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Posted (edited)

Hi! I'm new here, so please excuse any formatting errors etc.

I'm currently in a Writing MFA program (concentrating in Nonfiction), due to graduate in spring of 2020, hoping to then enter a PhD program that fall. I'm looking at programs in English and Comp Lit, preferably ones that also offer concentrations in Media and Cultural Studies. I'm a little concerned that I'll be applying with an MFA instead of an MA — do you guys have any views on this? Will it help or hurt me? For what it's worth, the program I'm in is a highly ranked one.

Thank you in advance for your help! I lurked this forum a lot when applying for my MFA and I'm excited to continue lurking (lol) as I begin my PhD journey.

 

Edit: Also! Thoughts on applying to different programs at the same school? For example, American Studies and Comp Lit at the same school. Would this be noticed and work against me?

Edited by whatsnext94
Thought of another question! :)

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1 hour ago, whatsnext94 said:

I'm a little concerned that I'll be applying with an MFA instead of an MA — do you guys have any views on this? Will it help or hurt me?

I'm afraid that the answer here is that you'll have to notify the director of graduate studies or the administrative coordinator. Some programs won't consider the MFA as equivalent. Others might expect you to show the same level of literary sophistication and knowledge as someone who has an MA. (All this means is that they might expect you to have some professionalization experience, have higher test scores, and/or show a deeper understanding of current literary discussions.)

1 hour ago, whatsnext94 said:

Edit: Also! Thoughts on applying to different programs at the same school? For example, American Studies and Comp Lit at the same school. Would this be noticed and work against me?

I'd double check with the graduate school on this. Often, this is posted on their graduate website FAQ. Some schools don't allow you to submit more than one application per graduation cycle. Others have no restriction.

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In the same boat here. You just have to do an MA, most likely - more coursework. Your lit classes may or may not transfer. Other than that, I think you're fine as long as your lit classes went well and your SoP/WS are up to par :)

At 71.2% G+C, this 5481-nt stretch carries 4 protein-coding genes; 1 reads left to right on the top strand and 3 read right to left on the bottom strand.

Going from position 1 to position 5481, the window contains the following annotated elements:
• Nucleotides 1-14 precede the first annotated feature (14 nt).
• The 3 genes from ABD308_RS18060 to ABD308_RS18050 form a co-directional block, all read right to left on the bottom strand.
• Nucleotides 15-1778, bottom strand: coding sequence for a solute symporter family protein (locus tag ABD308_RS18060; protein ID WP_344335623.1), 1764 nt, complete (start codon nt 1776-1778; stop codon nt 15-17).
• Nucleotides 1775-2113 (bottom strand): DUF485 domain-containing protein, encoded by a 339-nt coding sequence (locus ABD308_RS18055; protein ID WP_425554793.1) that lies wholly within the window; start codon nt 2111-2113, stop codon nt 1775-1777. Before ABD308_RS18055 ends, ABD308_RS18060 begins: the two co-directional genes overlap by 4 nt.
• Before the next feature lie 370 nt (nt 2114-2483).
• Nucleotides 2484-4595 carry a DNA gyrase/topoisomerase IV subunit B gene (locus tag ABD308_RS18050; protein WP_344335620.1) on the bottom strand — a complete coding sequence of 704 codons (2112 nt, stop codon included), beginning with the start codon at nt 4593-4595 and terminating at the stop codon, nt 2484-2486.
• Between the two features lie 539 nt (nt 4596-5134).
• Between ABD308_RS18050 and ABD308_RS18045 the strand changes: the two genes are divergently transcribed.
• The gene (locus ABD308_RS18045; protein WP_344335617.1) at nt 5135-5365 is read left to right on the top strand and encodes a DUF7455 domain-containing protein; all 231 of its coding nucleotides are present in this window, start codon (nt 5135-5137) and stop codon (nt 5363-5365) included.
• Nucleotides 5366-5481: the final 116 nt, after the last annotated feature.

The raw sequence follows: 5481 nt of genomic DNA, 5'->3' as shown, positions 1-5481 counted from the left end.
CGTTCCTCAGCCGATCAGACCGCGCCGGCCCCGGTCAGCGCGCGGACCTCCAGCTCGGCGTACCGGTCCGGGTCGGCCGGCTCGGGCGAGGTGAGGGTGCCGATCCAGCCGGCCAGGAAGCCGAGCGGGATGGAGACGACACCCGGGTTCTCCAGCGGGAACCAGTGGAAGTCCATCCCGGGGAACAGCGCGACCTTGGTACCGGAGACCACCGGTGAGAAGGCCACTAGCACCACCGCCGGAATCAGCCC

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I got my MFA in 2017, and am starting a lit PhD in the Fall with no MA :) My BA also isn't in English lit. I did get a ton of rejections (I also only spent a month applying), and one of the schools I was accepted to did expect me to complete a predoctoral MA at the institution, but most PhDs will have a MA coursework built in as long as they want you/you demonstrate adequate preparation in other areas (SoP, WS), like @merry night wanderer said. I think it completely depends on where you're applying, too. It most likely just means more coursework wherever you end up. 

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Posted (edited)
On 4/28/2019 at 12:53 PM, whatsnext94 said:

 I'm a little concerned that I'll be applying with an MFA instead of an MA — do you guys have any views on this? Will it help or hurt me? For what it's worth, the program I'm in is a highly ranked one.

Not only did I not have an MA while applying (MFA in Fiction whoop!) but even my BA was in Creative Writing. Honestly, I don't think anyone cared. If your sample shows that you can do the work, you can do the work. Most of the PhDs I applied to didn't allow transfer credit, so whether your classes would have transferred or not doesn't matter as everyone begins with a blank slate.  I got A's in all my Lit classes during my MFA, so my transcript demonstrated ability to function in a graduate level English course, but honestly I think all they cared about was the sample and SoP. If you can convince them you know what you're doing when you talk about your field/project they don't seem to care if your proficiency came from a your MA or that summer you spent reading theory in a dive bar.

If you're still publishing, I've heard of some places getting iffy about non-academic writing publications, but everyone here just gets really stoked about it. The only unforeseen consequence to having an MFA is how many professors have done creative writing on the side and will definitely want to talk to you about it (which is, actually, quite nifty). 

Edited to Add: Not sure how other programs work, but in mine everyone earns another MA in their first year, even if you already had one.

Edited by M(allthevowels)H

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